Research shows that eight in 10 Americans are stressed, with parenthood being the chief culprit. These days, with the whole family stuck at home, mothers are bearing the brunt of increased responsibilities, whether or not they have partners. Childcare is just one stressor in addition to other domestic chores like cooking, cleaning and the mental load of keeping up with medical appointments, homeschooling and other countless tasks. For the millions of women trying to keep up with their paid work, the juggle between domestic responsibilities and career obligations is even more complex now, with some women quitting their jobs altogether to care for their children. And we haven’t even mentioned the stress over health or finances.
It’s no wonder that reports show 28 percent of parents have experienced “trauma-related mental health disorder” during this time of widespread illness and home quarantines. Most tips for self-care — think bath bombs or candles — may seem laughable or simply too time-consuming for stressed parents looking for relief, but there are ways to relieve stress that won’t take up the whole day. From enlisting the help of family members to micro-meditation, here are some easy ways that stressed moms — and dads — can find balance at home.
Get by With a Little Help From Your Little Ones
It goes without saying that mothers who have partners at home should have a conversation about shared responsibilities, so no one person ends up shouldering all the weight. Partnered or not, though, if children are old enough to help out, find ways to enlist them and delegate domestic tasks. From printing out chore sheets to using a gamified chore app to rotating dinner duties, there are plenty of ways to share the household labor as a family.
Ditch the Parent Guilt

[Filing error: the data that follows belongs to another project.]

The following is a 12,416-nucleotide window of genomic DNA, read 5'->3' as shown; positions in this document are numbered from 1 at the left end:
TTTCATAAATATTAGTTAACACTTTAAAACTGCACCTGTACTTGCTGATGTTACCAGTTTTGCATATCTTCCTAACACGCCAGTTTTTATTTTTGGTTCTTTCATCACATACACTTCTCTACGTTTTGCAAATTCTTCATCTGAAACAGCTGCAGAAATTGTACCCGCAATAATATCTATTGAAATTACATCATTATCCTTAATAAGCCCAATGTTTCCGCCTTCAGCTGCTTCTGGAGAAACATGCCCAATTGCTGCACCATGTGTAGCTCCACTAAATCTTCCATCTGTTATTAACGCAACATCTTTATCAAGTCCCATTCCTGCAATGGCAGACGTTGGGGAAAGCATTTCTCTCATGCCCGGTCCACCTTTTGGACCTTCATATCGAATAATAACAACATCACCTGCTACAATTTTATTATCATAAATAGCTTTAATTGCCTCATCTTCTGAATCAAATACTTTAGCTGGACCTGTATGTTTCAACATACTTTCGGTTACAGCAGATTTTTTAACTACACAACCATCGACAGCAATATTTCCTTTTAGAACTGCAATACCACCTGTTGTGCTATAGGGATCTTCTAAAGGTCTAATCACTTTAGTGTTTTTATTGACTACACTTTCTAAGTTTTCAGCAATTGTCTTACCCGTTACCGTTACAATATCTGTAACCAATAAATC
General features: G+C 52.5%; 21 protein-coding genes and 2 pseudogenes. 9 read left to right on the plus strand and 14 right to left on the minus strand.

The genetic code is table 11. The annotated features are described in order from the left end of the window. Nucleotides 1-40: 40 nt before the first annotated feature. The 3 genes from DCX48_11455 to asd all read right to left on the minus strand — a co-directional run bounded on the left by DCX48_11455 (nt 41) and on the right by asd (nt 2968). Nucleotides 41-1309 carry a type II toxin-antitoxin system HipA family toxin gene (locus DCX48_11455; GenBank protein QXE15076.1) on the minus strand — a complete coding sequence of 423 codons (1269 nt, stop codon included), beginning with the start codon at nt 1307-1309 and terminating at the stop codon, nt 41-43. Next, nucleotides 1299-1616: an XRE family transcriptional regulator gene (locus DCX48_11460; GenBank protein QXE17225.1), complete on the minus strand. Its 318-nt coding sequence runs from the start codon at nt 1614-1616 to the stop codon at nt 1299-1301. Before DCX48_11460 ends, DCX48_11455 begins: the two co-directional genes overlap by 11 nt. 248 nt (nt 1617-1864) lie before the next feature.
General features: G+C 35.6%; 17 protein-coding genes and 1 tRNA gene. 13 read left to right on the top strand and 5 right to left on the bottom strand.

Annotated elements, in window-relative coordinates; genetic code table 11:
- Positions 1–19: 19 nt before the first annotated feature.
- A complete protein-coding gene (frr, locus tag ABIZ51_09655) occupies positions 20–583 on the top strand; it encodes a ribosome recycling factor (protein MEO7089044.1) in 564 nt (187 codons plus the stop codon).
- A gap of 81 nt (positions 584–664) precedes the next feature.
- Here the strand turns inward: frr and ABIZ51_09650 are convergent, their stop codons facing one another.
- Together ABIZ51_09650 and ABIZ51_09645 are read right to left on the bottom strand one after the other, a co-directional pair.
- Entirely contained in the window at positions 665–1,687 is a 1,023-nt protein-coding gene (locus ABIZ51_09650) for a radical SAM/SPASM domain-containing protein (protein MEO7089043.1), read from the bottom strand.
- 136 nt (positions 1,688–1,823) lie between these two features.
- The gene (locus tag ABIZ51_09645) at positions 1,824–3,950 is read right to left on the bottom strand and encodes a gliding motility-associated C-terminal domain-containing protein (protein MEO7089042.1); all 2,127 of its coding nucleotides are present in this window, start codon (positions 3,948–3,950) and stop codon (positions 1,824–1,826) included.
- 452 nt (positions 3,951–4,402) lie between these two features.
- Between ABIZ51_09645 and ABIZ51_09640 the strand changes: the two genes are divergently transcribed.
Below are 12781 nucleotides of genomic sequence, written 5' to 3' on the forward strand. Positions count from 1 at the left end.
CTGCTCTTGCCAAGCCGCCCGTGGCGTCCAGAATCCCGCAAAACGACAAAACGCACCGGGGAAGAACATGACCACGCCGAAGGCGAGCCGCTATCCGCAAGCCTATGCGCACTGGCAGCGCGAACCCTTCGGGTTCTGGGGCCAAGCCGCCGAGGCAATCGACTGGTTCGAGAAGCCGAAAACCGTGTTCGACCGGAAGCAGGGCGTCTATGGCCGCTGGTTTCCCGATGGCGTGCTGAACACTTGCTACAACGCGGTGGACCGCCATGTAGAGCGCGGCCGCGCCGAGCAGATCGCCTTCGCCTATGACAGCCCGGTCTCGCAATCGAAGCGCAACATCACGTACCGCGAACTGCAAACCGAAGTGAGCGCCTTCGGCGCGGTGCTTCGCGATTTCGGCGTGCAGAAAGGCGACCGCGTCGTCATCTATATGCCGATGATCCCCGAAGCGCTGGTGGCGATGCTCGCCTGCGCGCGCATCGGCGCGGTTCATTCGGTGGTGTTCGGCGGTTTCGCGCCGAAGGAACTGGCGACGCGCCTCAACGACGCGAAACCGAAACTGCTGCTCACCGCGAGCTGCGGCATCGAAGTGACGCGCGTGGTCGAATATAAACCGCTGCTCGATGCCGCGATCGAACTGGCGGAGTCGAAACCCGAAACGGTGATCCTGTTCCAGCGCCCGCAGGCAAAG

Whether your kids’ screen use is a little longer these days or your laundry pile is a little higher, give yourself permission to bend on some rules and don’t feel guilty about it. Keep in mind that this, too, shall pass and most parents are feeling as stressed and overwhelmed as you are, regardless of whether they admit to it on social media. Cheryl Bemel, PhD, has this advice for guilt-ridden parents: Resist perfection. She says, “[We] don’t damage our children by being imperfect: Instead, we teach them that we may not be able to ‘fix’ everything or to make it all better.”
Meditation has been proven to ease anxiety and mental stress in numerous studies. For overextended parents, meditation may seem like a time-consuming luxury for the childless, but this is where micro-meditation could work wonders. Micro-meditations can be done several times a day for 1 to 3 minutes each time instead of a longer time frame — time you might not have. Periodically throughout the day, simply become aware of your breath. It could be when you notice stress rising, or when you feel yourself becoming increasingly distracted. Take a moment to breathe into your belly and gently bring your mind back to the breath (without judgment!) if it wanders. Explore other ways to turn manic moments into mindful moments.
Infuse Your Morning Drink with Stress-Busting Superfoods
Many stressed parents wouldn’t dare begin their day (or get through it) without the jolt of coffee or tea. There are ways to make that cup work harder for you by infusing them with stress-busting superfoods like functional mushrooms and matcha. Om’s Matcha Latte Blend combines Japanese matcha green tea with organic Lion’s Mane, Reishi, Turkey Tail and Chaga to promote mental focus, increased immunity and stress relief. Reishi is also a recommended addition to drinks and recipes, due to its ability to balance levels of the stress hormones cortisol and adrenaline.
Prioritize Rest and Down Time
Finally, give yourself permission to rest. Too much stress can cause sleep problems, and too many missed nights of sleep can lead to stress, causing a cycle that takes a toll on your mental and physical health. Try your best to stick to a sleep schedule and prioritize moments of rest and relaxation throughout the day. If some tasks on your to-do list that you didn’t get to by bedtime, give yourself permission to get to them in the morning, guilt-free.
Erica Garza is an author and essayist from Los Angeles. Her writing has appeared in TIME, Health, Glamour, Good Housekeeping, Women's Health and VICE.